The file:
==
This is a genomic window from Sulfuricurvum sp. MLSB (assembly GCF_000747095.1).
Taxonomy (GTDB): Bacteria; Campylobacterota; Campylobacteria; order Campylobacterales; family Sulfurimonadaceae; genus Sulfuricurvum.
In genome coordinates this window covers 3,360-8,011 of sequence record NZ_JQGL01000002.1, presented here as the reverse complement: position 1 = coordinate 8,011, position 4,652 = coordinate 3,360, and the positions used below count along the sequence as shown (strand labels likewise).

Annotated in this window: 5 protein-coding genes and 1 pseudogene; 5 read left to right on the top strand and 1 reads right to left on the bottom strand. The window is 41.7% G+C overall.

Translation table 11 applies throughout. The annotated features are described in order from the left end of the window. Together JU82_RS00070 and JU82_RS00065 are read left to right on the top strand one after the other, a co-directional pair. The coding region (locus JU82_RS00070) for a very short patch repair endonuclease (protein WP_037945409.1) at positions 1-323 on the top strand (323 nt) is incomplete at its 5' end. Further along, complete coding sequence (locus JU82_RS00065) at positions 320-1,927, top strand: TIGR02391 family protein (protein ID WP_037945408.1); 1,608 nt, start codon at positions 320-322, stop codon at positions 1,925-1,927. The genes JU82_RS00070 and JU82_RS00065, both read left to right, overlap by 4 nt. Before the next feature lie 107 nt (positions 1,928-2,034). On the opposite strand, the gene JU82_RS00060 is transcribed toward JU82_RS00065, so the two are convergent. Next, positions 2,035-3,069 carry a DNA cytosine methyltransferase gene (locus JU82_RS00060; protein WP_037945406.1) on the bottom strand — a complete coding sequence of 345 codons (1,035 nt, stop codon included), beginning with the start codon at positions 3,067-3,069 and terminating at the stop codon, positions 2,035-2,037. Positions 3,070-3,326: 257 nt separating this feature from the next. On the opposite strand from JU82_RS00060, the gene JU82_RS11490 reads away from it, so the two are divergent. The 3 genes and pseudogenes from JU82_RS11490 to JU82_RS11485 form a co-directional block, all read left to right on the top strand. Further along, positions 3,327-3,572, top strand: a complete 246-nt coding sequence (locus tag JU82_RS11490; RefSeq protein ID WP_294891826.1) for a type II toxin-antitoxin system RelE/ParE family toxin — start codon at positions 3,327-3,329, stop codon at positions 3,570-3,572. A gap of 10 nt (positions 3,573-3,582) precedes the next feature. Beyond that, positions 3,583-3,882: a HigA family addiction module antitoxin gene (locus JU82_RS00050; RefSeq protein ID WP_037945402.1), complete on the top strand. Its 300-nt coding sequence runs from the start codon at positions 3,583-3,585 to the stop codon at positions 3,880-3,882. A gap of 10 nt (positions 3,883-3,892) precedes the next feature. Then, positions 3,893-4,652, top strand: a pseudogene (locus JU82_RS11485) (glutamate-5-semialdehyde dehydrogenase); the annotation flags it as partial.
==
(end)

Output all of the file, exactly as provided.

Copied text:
This is a genomic window from Sulfuricurvum sp. MLSB (assembly GCF_000747095.1).
Taxonomy (GTDB): Bacteria; Campylobacterota; Campylobacteria; order Campylobacterales; family Sulfurimonadaceae; genus Sulfuricurvum.
In genome coordinates this window covers 3,360-8,011 of sequence record NZ_JQGL01000002.1, presented here as the reverse complement: position 1 = coordinate 8,011, position 4,652 = coordinate 3,360, and the positions used below count along the sequence as shown (strand labels likewise).

Annotated in this window: 5 protein-coding genes and 1 pseudogene; 5 read left to right on the top strand and 1 reads right to left on the bottom strand. The window is 41.7% G+C overall.

Translation table 11 applies throughout. The annotated features are described in order from the left end of the window. Together JU82_RS00070 and JU82_RS00065 are read left to right on the top strand one after the other, a co-directional pair. The coding region (locus JU82_RS00070) for a very short patch repair endonuclease (protein WP_037945409.1) at positions 1-323 on the top strand (323 nt) is incomplete at its 5' end. Further along, complete coding sequence (locus JU82_RS00065) at positions 320-1,927, top strand: TIGR02391 family protein (protein ID WP_037945408.1); 1,608 nt, start codon at positions 320-322, stop codon at positions 1,925-1,927. The genes JU82_RS00070 and JU82_RS00065, both read left to right, overlap by 4 nt. Before the next feature lie 107 nt (positions 1,928-2,034). On the opposite strand, the gene JU82_RS00060 is transcribed toward JU82_RS00065, so the two are convergent. Next, positions 2,035-3,069 carry a DNA cytosine methyltransferase gene (locus JU82_RS00060; protein WP_037945406.1) on the bottom strand — a complete coding sequence of 345 codons (1,035 nt, stop codon included), beginning with the start codon at positions 3,067-3,069 and terminating at the stop codon, positions 2,035-2,037. Positions 3,070-3,326: 257 nt separating this feature from the next. On the opposite strand from JU82_RS00060, the gene JU82_RS11490 reads away from it, so the two are divergent. The 3 genes and pseudogenes from JU82_RS11490 to JU82_RS11485 form a co-directional block, all read left to right on the top strand. Further along, positions 3,327-3,572, top strand: a complete 246-nt coding sequence (locus tag JU82_RS11490; RefSeq protein ID WP_294891826.1) for a type II toxin-antitoxin system RelE/ParE family toxin — start codon at positions 3,327-3,329, stop codon at positions 3,570-3,572. A gap of 10 nt (positions 3,573-3,582) precedes the next feature. Beyond that, positions 3,583-3,882: a HigA family addiction module antitoxin gene (locus JU82_RS00050; RefSeq protein ID WP_037945402.1), complete on the top strand. Its 300-nt coding sequence runs from the start codon at positions 3,583-3,585 to the stop codon at positions 3,880-3,882. A gap of 10 nt (positions 3,883-3,892) precedes the next feature. Then, positions 3,893-4,652, top strand: a pseudogene (locus JU82_RS11485) (glutamate-5-semialdehyde dehydrogenase); the annotation flags it as partial.